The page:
MANUAL BLOOD CULTURE
METHODOLOGY STILL IN USE.
Dr Mostafa Mahmoud Ahmed, Ph D
Consultant Microbiologist, GDHA, Riyadh, KSA.
Associate Prof. of Microbiology & Immunology.
Faculty of Medicine – Ain Shams University
BLOOD CULTURE METHODS
Many methods available; the choice of which
depends mainly upon resources.
The cheapest one is the manual (conventional).
The expensive and sophisticated automated
systems are now in hands.
Note that 90% of blood cultures (BC) are
normally negative making comparison
between different systems so difficult.
There is no blood system as absolute
reference one so, sensitivities and specificities
cannot be accurately calculated.
A . Manual System:
1. Conventional broth-based system
Each bottle contains 50-100 ml of broth
supplemented with 0.025-0.05% sodium
polyanethol sulfonate (SPS) to prevent
Two bottles aerobic (vented) and
To be inspected daily for signs of growth.
Signs of growth: turbidity, hemolysis,
surface pellicle, or froth (gas production).
Another alternative is blind subculture
The main disadvantage of the conventional
system is the highest rate of
contamination during subculture
Prolonged incubation and subculture is
needed to detect Brucella species.
- Conventional broth that can flood solid agar in a closed
system. Different devices available:.
i- Hemoline system
Castaneda medium is the principle of it.
Was developed in 1947 in France (Biomerieux).
Contains 40 ml broth and solid agar.
Originally described for aerobic culture, however,
anaerobic culture bottles available.
Inoculation of agar is by flooding it by inversion of
Colonies easily detected on surface of agar by
inspection daily for 7 days.
ii- Septi-Check system
-was developed by Hofhann-La Roche,
Switzerland in 1980s.
- Now marketed by BD systems in USA.
-It was based on the dip slide bacteriologic urine-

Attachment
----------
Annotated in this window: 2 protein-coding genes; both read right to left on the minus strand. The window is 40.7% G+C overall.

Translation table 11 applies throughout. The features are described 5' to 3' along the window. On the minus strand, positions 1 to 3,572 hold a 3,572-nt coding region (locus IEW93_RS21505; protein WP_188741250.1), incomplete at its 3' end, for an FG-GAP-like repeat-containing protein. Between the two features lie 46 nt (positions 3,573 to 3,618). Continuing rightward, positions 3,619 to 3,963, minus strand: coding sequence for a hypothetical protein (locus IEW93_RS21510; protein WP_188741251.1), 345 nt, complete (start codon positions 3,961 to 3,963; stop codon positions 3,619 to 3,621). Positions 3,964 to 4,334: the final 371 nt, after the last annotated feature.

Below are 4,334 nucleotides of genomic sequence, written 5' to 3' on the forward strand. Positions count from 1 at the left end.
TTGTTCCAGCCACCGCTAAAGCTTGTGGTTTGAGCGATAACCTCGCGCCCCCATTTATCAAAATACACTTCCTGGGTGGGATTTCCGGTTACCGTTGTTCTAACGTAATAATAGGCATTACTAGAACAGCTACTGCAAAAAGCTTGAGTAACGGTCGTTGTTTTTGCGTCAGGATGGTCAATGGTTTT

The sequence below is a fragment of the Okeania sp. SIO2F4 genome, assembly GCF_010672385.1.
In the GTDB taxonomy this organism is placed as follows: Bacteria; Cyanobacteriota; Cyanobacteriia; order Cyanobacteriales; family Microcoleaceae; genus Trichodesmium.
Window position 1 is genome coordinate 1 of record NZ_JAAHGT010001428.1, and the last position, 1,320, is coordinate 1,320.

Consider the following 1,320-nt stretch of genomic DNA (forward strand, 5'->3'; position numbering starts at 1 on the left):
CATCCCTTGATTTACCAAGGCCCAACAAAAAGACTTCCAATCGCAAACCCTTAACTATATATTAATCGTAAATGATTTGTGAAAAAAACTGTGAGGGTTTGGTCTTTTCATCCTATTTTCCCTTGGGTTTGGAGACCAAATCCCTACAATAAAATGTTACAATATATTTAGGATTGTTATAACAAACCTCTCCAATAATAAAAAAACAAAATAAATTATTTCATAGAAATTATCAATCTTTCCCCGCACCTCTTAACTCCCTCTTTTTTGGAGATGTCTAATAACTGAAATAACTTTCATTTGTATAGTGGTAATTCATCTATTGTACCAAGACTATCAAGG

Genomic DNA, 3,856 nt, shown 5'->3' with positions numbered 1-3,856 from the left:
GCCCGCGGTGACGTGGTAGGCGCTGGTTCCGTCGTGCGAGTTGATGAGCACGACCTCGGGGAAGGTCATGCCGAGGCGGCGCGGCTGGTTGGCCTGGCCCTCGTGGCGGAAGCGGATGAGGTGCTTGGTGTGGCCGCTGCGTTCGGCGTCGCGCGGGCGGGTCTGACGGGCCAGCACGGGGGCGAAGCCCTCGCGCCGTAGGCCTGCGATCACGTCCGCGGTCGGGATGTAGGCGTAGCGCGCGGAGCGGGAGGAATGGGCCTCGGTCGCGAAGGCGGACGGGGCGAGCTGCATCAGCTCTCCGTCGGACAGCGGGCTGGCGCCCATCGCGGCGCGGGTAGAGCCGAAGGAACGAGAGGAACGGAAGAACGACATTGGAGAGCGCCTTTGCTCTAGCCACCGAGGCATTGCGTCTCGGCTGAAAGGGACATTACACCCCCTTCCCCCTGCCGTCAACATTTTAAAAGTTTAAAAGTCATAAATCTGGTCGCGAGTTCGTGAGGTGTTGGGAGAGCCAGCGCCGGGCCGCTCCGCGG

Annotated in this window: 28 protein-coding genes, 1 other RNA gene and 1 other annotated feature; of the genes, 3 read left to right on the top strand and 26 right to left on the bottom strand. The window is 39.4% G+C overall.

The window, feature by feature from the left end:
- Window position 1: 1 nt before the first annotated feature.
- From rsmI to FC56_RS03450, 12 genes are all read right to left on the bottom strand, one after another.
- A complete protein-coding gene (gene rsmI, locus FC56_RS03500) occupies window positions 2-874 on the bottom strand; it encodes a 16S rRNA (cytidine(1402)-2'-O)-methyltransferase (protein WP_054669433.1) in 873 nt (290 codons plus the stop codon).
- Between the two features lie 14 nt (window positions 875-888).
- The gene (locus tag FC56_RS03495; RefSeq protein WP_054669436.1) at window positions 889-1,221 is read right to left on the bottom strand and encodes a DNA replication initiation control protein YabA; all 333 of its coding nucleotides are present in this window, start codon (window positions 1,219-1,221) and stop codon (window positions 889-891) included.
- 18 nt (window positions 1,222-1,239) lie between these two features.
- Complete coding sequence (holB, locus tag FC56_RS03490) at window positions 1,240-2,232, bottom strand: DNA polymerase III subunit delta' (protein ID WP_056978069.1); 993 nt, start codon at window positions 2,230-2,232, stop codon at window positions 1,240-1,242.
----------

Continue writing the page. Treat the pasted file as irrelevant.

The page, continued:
- modified to fit onto 100-ml blood-culture bottles,
the paddles being coated with
appropriate media (chocolate, MacConkey agar).
- The bottles contain 70 ml of broth medium.
-The paddle is inoculated by the blood in broth by
simple inversion of the bottle.
- The agar surfaces and the broth should be
visually inspected for microbial growth twice
daily for the first 2 days of incubation, and
thereafter once a day up to the seventh day of
- For anaerobic blood cultures, conventional
broth bottles that should not be vented are
available for this system.
- advantages: less contamination on
subcultures of positive.
- disadvantage: daily inspection.
- other biphasic systems available but not
popular as the previously described ones.
3-Gas capture or broth
displacement (Signal) system:
- Was developed in 1986 by Oxoid.
- Based upon the principle that microbial
metabolism produces positive pressure in a
sealed bottle, which can be visualized in a
secondary plastic cylinder (Signal device)
attached to the broth tube via a needle.
- Aerobic and anaerobic microorganisms causing
sepsis can be isolated from one Signal bottle.
- However the use of both aerobic and anaerobic
bottles in other systems was superior to single
4- Lysis-centrifugation system
-A single-tube blood-culture system based on
lysis, centrifugation and subsequent direct plating
on appropriate media was described in 1978.
- it is now distributed by Oxoid Isolator System.
- The Isolator 10 tubes contain the following
reagents in 0.7 mL of aqueous solution: saponin
(cell-lysing agent), propylene glycol (blocks the
foaming tendency of saponin), and SPS
- At least 6 ml of blood should be inoculated into
these tubes, which must be processed as soon
as possible, or at most 8 h after the inoculation
- Tubes are centrifuged in the laboratory,
preferably at 3000 g for 30 min. The
supernatant is discarded, and the pellet is
inoculated on solid media.
- The Isolator 1.5 used for pediatric patients
inoculated with a maximum of 1.5 ml of
blood, and is processed without centrifugation.
- Easy manipulation and detect more pathogens.